Snatches, get ups, goblets great combo.
 

Unkle Mike

Double-Digit Post Count
Thank You,
Will this work:
day 1 - heavy snatches + a few sets of goblet squats
day 2 - variety - 200 1 hand swings + a few get ups
day 3 - snatches 80 % of heavy day + a few sets of goblet squats
day 4 - variety - 200 1 hand swings + a few get ups
day 5 - snatches 60% of heavy day + a few sets of goblet squats
2 days off every week to do whatever.
Regards,
Uncle Mike
 

Maine-ah KB

Quadruple-Digit Post Count
@Unkle Mike looks good to me (not a professional, just like learning and figuring out what's effective)
How long have you been using kettlebell? In etk Pavel wrote that in the first year of kettlebell training in general shoulders can't take snatching more then once or twice a week. (If memory serves) and I can tell you from experience that I beat the ever loving crap out of my shoulders during the first 2 months of training snatch regularly.
I should note that this was before learning the proper methods to do anything really, and before I read s&s, and etk. If your snatch technique is on point, and your shoulder strength, mobility is there rock on and be a better person for it!
 

Unkle Mike

Double-Digit Post Count
Thank You Mr. Freides, and Maine-ah,
I've been working with kettlebells about 8 years, mostly on an ROP type protocol as above. Yesterday was my heavy day and I replaced C&P with snatches.
3 left, 3 right, slow nose breathing until I felt my metabolism had slowed to where I wasn't "pushing" for time, 20 total repeats followed by 4 sets of 3 reps goblet squats.
Overall felt like a good amount of work for a heavy day, didn't burn me out, but as the day went on it did feel like the snatches had tapped into my "tank" deeper than the usual C & P heavy day.
I feel a difference in how the snatches hit my shoulders and back vs C & P.
I'll continue this week as planned in the earlier post, then adjust volume if needed.
Regards,
Uncle Mike
 

Al Ciampa

Quadruple-Digit Post Count
Certified Instructor
Thank You Mr. Freides, and Maine-ah,
I've been working with kettlebells about 8 years, mostly on an ROP type protocol as above. Yesterday was my heavy day and I replaced C&P with snatches.
3 left, 3 right, slow nose breathing until I felt my metabolism had slowed to where I wasn't "pushing" for time, 20 total repeats followed by 4 sets of 3 reps goblet squats.
Overall felt like a good amount of work for a heavy day, didn't burn me out, but as the day went on it did feel like the snatches had tapped into my "tank" deeper than the usual C & P heavy day.
I feel a difference in how the snatches hit my shoulders and back vs C & P.
I'll continue this week as planned in the earlier post, then adjust volume if needed.
Regards,
Uncle Mike
Try 5 on one side, rather than 3+3. Rest longer than you think. What load are you using? 20 is a lot for a first time out, depending upon what you've been doing.
 

Unkle Mike

Double-Digit Post Count
Thanks for pitching in Al, I really appreciate the guidance from you and others on these forums.
I'll switch to 5L, rest a lot, 5R, rest a lot, repeat.
The first 5 repeats yesterday were with the 20, following 15 repeats were with the 24.
On C&P heavy days I've been doing 5 ladders to 3 with the 36, followed by 80 1 hand swings.
Moderate and light day presses reduced to 80 and 60%, + 10 & + 20 swings.
Today is a no workout day, I feel great.
I think I'll stay on track with the original schedule this week, and adjust next week if I start feeling burned out.
Thanks Again,
Uncle Mike
 

Riley O'Neill

Triple-Digit Post Count
I have been doing a little experimenting with the daily S&S as my template. To use the budget mindset, there is a warmup budget, a ballistics budget (Which I think is A+A if I am doing it right, 10x10 swings), and a Grinding (the get ups).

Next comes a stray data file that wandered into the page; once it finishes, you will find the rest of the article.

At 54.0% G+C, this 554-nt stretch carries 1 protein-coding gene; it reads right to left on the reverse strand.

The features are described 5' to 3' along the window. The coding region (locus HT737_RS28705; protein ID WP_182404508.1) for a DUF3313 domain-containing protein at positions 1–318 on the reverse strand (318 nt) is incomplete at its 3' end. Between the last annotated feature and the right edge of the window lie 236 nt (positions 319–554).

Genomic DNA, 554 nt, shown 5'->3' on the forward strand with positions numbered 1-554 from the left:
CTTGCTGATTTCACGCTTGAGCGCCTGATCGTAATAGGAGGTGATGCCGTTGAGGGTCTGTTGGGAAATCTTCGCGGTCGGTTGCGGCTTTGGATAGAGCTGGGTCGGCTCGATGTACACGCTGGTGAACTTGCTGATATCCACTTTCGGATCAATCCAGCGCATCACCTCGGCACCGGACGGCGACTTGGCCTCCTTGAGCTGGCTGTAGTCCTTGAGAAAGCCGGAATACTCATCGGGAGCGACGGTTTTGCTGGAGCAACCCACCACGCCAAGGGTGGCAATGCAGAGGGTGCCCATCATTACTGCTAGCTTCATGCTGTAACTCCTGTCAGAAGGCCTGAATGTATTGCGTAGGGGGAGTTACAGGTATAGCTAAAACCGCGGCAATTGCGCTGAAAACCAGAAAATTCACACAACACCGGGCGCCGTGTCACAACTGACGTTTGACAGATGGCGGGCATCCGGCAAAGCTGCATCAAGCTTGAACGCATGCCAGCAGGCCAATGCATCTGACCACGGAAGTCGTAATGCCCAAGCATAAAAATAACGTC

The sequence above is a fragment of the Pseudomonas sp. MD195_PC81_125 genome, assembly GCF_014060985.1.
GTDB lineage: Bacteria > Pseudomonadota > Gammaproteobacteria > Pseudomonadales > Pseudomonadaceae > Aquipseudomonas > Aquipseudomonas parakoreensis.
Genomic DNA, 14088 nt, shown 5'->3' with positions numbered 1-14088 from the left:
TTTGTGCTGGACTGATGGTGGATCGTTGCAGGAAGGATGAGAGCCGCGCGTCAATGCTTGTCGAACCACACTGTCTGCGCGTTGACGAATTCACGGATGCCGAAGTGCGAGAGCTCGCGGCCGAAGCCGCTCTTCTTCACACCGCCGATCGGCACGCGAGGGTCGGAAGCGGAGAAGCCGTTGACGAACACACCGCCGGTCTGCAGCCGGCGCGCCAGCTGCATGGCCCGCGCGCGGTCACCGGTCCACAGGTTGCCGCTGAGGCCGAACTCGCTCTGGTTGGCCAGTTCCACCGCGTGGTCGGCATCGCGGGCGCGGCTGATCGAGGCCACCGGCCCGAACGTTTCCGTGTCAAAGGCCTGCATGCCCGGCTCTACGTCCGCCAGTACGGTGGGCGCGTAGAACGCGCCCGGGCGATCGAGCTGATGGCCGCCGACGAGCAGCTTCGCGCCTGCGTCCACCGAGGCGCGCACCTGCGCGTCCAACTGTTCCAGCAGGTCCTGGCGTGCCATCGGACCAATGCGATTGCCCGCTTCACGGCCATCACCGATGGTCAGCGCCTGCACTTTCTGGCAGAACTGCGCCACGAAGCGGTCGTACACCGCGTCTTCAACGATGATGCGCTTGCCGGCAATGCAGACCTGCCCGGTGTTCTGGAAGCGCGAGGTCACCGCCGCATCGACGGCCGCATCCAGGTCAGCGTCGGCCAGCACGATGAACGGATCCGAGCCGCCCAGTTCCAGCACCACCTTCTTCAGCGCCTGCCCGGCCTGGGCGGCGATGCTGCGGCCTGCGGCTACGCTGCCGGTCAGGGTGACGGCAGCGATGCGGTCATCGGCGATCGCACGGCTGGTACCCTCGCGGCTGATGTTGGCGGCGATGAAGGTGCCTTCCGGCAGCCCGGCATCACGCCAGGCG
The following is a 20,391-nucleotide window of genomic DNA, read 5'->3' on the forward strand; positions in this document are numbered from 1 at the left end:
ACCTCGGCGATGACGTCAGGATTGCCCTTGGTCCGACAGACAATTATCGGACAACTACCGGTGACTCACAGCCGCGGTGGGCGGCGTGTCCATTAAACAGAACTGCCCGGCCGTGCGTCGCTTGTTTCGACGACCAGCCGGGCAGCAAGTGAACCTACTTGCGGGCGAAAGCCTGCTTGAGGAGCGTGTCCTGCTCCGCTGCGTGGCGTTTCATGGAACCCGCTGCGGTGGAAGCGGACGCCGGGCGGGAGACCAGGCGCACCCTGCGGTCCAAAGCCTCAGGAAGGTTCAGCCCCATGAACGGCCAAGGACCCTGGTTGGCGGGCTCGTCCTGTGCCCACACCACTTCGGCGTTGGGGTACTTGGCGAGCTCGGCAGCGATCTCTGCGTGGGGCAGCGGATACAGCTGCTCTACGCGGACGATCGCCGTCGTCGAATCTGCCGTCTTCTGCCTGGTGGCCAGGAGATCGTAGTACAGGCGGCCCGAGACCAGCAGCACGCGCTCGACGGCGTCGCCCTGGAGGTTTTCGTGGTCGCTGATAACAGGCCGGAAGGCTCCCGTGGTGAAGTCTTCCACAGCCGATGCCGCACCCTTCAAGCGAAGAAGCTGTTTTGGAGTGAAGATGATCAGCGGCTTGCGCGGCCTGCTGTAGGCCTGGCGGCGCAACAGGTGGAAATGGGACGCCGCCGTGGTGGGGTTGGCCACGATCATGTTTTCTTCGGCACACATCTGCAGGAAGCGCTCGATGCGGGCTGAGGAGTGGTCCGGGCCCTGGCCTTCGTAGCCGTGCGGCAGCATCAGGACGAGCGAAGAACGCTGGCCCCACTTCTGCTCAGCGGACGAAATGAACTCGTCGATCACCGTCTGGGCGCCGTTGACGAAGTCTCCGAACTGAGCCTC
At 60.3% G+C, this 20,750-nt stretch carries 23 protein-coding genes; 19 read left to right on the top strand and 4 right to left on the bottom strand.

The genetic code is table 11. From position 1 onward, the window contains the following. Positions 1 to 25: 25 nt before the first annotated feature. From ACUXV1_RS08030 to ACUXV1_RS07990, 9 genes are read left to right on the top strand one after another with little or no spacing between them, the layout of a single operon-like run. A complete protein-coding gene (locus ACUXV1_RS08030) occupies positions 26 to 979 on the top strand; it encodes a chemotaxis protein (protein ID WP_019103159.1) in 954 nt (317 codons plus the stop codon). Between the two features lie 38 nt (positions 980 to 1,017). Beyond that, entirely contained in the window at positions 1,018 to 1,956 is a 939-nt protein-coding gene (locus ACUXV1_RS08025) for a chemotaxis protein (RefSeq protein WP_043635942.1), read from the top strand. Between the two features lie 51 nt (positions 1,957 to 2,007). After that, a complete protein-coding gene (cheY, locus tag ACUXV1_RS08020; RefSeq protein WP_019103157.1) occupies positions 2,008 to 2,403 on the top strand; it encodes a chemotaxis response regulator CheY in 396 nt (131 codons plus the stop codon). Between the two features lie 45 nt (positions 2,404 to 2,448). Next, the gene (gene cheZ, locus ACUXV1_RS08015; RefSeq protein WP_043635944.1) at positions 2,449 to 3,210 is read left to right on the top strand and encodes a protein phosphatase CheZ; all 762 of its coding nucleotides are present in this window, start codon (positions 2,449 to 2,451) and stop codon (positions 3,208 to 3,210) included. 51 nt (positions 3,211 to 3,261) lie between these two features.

The goal being that on a day today basis the cost of each one is more or less the same. If I change the warmup (which I always do) I try to gear it to where it feels like the same exertion as the S&S warmup.

The ballistic portion, usually I just do the 10x10 one arm swings. But sometimes I will increase the weight and drop the reps. For example, I will use 40kg and try to hit the same 3200kg worth of swings but 10 sets of 6 (Usually grip is a limiting factor, sometimes I just need to do a heavier swing though) . The format is still the 10 seconds of work followed up by a minute or so of the active recovery. I only do snatch sessions once every week or two and I will be experimenting with 20kg and 28kg (I don't own a 24kg). I haven't done the long cycle or jerks in a long time and haven't done any similar math for them. But either way, whatever the value of 10x10 one arm swings is, I want to come close to that when doing some other ballistic. Same format, same cost, just different move and weight. If anything I will be conservative and want to do 80% the value because I am better at one arm swings than any other single arm ballistic. I want to figure out the most accurate number for an A+A snatch session should I feel the need to substitute it out.

Then the get up budget. Same idea, whatever has the same cost as 5 sets of 32kg get ups. My preferred one is to just do 8 get ups with 40kg or the two hands anyhow with 20kg in the heavy hand and 16kg in the light hand. Or one arm pushups or pullups. I try to keep the exertion around the same as the get ups.


What I would like to see is some tables or data that more or less take rough approximates for the standard 10x10 swings (at some given weight) and then give a comparable priced snatch, jerk, or long cycle equivalent. So these various ballistics which all have their strengths. So if 32kg is my work weight for the swings, a chart that can show a near equivalent for the snatch and jerk in terms of weight and reps that will achieve a comparable level of conditioning.
 

Steve Freides

Forum Administrator
Staff member
Senior Certified Instructor
What I would like to see is some tables or data that more or less take rough approximates for the standard 10x10 swings (at some given weight) and then give a comparable priced snatch, jerk, or long cycle equivalent. So these various ballistics which all have their strengths. So if 32kg is my work weight for the swings, a chart that can show a near equivalent for the snatch and jerk in terms of weight and reps that will achieve a comparable level of conditioning.
I don't think it can be done. It would be like predicting someone's bench press based on their deadlift.

-S-